The call for presenters is open for the College of Education’s 17th annual Globalization, Diversity, and Education (GDE) Conference, to be held Sept. 14–16 at Northern Quest Casino and Resort.
This year’s theme is Kinship-in-Action with its challenge to examine what ‘kin’ is and its use as a verb. It will have a familiar sound to those who are actively taking part in WSU Common Reading Program’s current book, “Braiding Sweetgrass: Indigenous Wisdom, Scientific Knowledge, and the Teachings of Plants,” by Robin Wall Kimmerer.
Visit the conference website to submit for presentation or to find out more information.
Stephany RunningHawk Johnson, assistant professor in the college’s cultural studies and social thought in education (CSSTE) program, said after a three‑year pandemic-driven hiatus, members of the conference committee decided hosting an in-person conference was vital to relationship-building across the WSU system and beyond.
“Our theme this year is a call to gather intentionally as we explore our deep relations with each other while centering our conversations around the reality of ecological crisis,” she said.
Associate CSSTE professor Johnny Lupinacci said that ecological crisis includes things like acknowledgment and response to climate change and some inextricably linked aspects of human rights issues and social injustice.
However, Lupinacci said the GDE Conference has always been a good space to tackle these kinds of issues and build community and consensus among scholars, students, educators, and community practitioners.
“It’s about bringing folx together to talk about the diverse ways we are all rethinking about how to engage in the change occurring all around us and to connect those changes with work happening in the community amidst the largest social uprising of all our lifetimes,” Lupinacci said. “These things are impossible to isolate from place, land, and diverse cultures, species, and bioregions so it going to be special to convene and collab with all the amazing folx from near and far that attend this fall at the conference.”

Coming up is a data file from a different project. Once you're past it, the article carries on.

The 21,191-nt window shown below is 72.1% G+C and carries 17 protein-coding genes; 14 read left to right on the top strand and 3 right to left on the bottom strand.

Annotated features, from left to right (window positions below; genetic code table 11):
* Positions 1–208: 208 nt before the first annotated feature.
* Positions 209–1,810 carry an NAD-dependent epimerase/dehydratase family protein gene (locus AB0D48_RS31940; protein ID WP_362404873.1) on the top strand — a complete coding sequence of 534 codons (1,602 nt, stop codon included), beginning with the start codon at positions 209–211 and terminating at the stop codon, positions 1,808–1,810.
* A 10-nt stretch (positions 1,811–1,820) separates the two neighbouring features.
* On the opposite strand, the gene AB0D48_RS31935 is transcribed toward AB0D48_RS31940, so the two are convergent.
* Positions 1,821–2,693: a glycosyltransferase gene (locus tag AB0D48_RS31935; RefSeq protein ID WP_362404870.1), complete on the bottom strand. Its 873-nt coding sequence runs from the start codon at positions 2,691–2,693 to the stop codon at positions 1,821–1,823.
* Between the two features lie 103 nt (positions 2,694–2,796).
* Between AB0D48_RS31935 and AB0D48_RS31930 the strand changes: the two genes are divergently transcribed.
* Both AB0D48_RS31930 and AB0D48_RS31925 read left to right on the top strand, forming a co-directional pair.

Paula Groves Price, former WSU professor and college associate dean, herself instrumental in every GDE conference since the inception, will open the event with a welcome and an overview of the big ‘why’.
The keynote speaker this year will be Michelle Jacob (Yakama Nation).
The conference has received support from campus partners such as WSU’s Center for Arts and Humanities and the English Department. These donations defray the cost of attendance for participating students.
Kimmerer is a botanist and member of the Citizen Potawatomi Nation who believes that plants and animals are our oldest teachers. In “Braiding Sweetgrass,” Kimmerer discusses an awakening of a wider ecological consciousness and our necessitated reciprocal relationship with the rest of the living world.
CSSTE student Sequoia Dance said the conference theme is in line with Kimmerer’s teaching to slow down and reconnect and listen to our relatives on what it means to be in-relation, as well as the responsibility that we hold in that relationship.
“Auntie Robin has taught us that our more-than-human relations communicate to us, and we need to slow down to listen” Dance said. “As humans, we have created an incredibly one-sided and extractive relationship with a world that gives until it can give no more. Our call, is an opportunity and challenge for us to come together to ask and answer questions that will contribute to a world of kinning, rather than individual elitism and hierarchies.”